When it comes to behavior in autistic children, nothing is permanent. Understanding triggers and events that lead up to a certain behavior or action can drastically improve their quality of life and yours.  For an autistic child, the world is a very different place than the world you and I experience.  It can be hard to understand their needs and wants, and why certain things that seem minor to us may be unbearable for them.  Autistic children can exhibit self-harming behaviors and aggression, social and communication problems, repetitive behaviors, interest fixation, and other psychiatric conditions people with or without autism spectrum disorder can experience such as ADD or ADHD.  Being attuned to your child’s needs, and making sure his or her caretaker is similarly tuned in can help reduce your child’s problematic or disruptive behaviors.

External factors provide a wealth of potential problems for an autistic child, some you can control and some you cannot.  Identifying the external factors you can control can help prevent behavior issues from your child in school, public spaces, or at home.   While most children in school can experience distractions at some point, children on the autism spectrum can experience sensory overload which can lead to disruptive behavior or disruptions in work.  Autistic children can be easily overwhelmed, sometimes by simple peer chatter, or the incessant thrum of the air conditioning unit.  Understanding that your child might feel better in a quieter class, or that he or she might fare better farther away from the AC unit is a simple way to ensure that your child is getting what he or she needs without placing undue pressure upon him or her.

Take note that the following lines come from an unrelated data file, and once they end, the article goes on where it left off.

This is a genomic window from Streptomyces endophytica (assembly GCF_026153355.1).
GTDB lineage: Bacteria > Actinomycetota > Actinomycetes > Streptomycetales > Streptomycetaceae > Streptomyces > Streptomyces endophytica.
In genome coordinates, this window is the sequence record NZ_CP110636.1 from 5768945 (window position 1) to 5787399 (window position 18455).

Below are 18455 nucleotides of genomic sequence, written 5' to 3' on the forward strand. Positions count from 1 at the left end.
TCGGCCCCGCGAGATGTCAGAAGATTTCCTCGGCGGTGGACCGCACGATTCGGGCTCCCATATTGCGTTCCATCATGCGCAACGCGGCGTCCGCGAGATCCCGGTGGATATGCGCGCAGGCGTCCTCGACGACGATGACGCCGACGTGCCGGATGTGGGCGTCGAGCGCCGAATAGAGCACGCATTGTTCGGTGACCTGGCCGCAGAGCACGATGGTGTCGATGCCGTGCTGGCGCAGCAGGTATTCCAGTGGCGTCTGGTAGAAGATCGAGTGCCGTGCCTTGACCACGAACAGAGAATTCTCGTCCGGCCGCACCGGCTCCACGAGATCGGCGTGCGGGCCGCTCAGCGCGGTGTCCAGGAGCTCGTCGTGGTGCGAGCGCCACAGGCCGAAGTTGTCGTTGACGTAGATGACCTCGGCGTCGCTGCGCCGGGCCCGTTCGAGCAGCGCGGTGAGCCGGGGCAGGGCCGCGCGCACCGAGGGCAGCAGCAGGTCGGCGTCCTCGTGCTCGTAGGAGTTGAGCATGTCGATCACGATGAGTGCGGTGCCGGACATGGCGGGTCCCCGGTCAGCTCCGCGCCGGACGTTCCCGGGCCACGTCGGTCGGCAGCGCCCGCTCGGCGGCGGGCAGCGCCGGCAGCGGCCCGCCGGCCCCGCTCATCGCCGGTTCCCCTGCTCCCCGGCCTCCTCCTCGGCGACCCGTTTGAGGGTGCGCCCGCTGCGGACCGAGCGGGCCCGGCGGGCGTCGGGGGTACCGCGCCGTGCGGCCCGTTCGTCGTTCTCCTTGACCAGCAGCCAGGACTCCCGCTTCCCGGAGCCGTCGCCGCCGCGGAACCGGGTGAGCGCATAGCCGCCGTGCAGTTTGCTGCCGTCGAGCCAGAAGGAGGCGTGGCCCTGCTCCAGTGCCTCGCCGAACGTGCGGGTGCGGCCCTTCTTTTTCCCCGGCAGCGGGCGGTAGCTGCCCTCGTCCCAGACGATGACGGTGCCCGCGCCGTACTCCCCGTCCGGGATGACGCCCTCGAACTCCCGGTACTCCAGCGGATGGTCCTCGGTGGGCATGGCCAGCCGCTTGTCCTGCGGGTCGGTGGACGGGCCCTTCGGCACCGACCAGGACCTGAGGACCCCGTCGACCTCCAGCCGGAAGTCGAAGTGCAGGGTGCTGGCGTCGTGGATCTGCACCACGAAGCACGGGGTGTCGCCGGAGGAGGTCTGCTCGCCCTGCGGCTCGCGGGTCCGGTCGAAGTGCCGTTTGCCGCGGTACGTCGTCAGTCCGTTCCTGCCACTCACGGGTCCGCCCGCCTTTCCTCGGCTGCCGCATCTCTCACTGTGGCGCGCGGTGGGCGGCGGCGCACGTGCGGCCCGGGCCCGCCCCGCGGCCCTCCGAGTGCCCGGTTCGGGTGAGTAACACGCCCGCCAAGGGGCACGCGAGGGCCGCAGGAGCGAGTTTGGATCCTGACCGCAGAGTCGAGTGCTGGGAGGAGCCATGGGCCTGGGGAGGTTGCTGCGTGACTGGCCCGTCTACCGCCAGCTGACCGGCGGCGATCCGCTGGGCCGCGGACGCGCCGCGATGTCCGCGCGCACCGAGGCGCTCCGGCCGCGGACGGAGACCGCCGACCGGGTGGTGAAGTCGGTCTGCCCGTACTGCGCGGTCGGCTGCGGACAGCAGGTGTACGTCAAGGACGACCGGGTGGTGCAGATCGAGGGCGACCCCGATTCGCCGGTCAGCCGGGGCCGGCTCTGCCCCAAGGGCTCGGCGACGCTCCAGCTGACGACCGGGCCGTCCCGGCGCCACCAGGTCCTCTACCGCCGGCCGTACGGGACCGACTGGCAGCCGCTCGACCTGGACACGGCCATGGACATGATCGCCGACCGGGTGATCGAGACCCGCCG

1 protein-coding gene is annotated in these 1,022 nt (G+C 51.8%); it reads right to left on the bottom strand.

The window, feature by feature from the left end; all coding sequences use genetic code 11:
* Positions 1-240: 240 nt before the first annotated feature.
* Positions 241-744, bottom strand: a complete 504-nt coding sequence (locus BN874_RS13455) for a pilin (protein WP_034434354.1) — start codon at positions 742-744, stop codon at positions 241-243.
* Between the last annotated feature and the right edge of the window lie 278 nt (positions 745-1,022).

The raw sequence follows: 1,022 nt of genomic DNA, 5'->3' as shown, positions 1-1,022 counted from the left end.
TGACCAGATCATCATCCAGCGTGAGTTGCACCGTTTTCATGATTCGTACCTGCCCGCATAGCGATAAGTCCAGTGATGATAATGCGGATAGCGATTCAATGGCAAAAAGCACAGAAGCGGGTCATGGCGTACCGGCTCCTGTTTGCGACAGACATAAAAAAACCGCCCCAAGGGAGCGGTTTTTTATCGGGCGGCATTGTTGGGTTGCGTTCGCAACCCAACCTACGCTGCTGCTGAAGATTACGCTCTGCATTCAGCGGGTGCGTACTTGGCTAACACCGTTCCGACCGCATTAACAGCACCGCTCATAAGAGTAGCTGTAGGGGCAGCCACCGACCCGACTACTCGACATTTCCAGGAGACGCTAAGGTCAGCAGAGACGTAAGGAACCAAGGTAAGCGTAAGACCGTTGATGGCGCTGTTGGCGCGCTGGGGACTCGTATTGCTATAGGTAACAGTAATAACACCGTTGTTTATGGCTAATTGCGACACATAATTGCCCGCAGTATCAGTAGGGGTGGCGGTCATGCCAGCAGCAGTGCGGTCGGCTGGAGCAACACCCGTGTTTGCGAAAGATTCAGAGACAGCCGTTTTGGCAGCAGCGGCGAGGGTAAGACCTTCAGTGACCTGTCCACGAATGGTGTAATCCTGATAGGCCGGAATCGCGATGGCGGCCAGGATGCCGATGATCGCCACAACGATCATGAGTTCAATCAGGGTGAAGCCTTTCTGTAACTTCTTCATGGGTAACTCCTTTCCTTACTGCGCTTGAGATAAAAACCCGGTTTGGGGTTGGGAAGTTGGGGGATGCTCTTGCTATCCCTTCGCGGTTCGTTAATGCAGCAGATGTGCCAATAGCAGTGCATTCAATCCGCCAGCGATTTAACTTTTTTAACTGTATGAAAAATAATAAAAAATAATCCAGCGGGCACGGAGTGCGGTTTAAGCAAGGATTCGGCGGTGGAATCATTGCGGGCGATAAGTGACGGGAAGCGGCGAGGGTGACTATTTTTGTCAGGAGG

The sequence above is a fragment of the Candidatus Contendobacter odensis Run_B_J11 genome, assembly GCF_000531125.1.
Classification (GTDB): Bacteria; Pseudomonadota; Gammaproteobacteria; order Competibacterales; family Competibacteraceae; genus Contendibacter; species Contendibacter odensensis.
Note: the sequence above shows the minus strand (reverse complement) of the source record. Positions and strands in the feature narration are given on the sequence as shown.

Internal factors are especially difficult, as they rely on your child’s ability to communicate and your ability to understand them at a deeper level.  Aches, pains, emotional distress, all can cause your autistic child to act out.  If you learn to communicate with your child in a nontraditional way by paying attention to their behavior clues, you can learn what is bothering your child.  If your child is cranky at a certain time of day consistently, try a snack at that time to see if he or she is hungry.